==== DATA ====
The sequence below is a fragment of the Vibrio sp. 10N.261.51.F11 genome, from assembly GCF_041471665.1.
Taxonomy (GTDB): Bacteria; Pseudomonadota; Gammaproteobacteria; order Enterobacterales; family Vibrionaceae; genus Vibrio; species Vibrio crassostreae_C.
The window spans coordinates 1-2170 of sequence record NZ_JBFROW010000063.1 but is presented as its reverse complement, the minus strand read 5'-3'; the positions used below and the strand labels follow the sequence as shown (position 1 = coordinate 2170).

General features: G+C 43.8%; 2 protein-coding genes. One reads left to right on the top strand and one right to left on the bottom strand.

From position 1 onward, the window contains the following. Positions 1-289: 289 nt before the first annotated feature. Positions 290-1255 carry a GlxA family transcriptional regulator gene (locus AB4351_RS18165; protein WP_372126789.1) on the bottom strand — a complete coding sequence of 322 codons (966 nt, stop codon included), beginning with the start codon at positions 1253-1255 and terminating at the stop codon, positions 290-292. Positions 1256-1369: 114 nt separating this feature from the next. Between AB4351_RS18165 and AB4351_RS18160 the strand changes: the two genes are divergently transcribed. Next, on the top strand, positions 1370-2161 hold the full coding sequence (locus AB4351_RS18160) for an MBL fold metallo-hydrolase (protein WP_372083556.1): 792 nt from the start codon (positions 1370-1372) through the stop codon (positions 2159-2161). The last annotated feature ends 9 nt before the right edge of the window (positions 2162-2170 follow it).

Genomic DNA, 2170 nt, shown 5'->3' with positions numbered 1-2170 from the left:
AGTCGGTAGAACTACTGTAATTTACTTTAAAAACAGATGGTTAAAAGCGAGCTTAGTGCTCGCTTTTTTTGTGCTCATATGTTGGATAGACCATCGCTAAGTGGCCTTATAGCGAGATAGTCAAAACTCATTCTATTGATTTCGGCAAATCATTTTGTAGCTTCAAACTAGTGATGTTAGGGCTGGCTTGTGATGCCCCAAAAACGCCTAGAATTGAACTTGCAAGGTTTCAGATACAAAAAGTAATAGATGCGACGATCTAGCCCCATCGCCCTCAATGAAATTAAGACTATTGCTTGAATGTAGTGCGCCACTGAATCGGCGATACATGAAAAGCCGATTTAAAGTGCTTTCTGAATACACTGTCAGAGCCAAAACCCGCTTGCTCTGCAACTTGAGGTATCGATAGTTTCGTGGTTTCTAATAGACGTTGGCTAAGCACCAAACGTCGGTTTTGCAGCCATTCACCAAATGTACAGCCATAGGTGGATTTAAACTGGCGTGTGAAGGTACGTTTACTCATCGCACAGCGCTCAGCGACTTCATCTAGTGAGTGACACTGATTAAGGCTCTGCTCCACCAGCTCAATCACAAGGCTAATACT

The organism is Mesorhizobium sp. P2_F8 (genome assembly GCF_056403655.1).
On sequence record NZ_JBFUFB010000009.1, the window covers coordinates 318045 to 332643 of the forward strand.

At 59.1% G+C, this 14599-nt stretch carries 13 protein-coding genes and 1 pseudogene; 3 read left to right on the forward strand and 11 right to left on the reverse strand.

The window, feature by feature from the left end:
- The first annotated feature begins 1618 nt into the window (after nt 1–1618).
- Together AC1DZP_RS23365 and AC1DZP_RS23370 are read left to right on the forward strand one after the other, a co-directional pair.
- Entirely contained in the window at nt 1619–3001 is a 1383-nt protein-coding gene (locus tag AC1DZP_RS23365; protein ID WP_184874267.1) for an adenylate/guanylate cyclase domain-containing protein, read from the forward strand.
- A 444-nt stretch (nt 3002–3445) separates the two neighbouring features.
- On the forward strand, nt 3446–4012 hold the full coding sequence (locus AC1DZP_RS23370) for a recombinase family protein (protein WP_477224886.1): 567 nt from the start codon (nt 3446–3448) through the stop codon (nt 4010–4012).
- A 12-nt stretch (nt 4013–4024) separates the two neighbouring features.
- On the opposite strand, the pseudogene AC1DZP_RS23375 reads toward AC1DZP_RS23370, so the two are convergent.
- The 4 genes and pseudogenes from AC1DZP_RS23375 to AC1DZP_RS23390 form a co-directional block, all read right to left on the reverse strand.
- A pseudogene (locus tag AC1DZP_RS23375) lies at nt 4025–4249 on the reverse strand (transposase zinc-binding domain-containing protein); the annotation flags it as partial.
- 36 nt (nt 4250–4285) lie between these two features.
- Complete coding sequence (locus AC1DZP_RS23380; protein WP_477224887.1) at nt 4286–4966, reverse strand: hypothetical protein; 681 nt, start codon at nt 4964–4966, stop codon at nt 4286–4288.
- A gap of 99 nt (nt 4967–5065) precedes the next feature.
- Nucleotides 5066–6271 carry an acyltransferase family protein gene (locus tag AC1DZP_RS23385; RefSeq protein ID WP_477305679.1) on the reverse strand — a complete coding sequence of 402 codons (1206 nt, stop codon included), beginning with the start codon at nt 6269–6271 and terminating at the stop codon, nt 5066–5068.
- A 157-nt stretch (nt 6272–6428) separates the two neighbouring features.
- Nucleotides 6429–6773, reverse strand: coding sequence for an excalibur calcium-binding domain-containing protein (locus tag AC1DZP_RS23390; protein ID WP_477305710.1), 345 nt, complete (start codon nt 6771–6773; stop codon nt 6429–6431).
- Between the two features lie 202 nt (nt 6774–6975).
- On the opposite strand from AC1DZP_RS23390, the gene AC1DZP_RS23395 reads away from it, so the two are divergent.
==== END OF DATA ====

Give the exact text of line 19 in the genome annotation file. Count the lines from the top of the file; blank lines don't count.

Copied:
- The 4 genes and pseudogenes from AC1DZP_RS23375 to AC1DZP_RS23390 form a co-directional block, all read right to left on the reverse strand.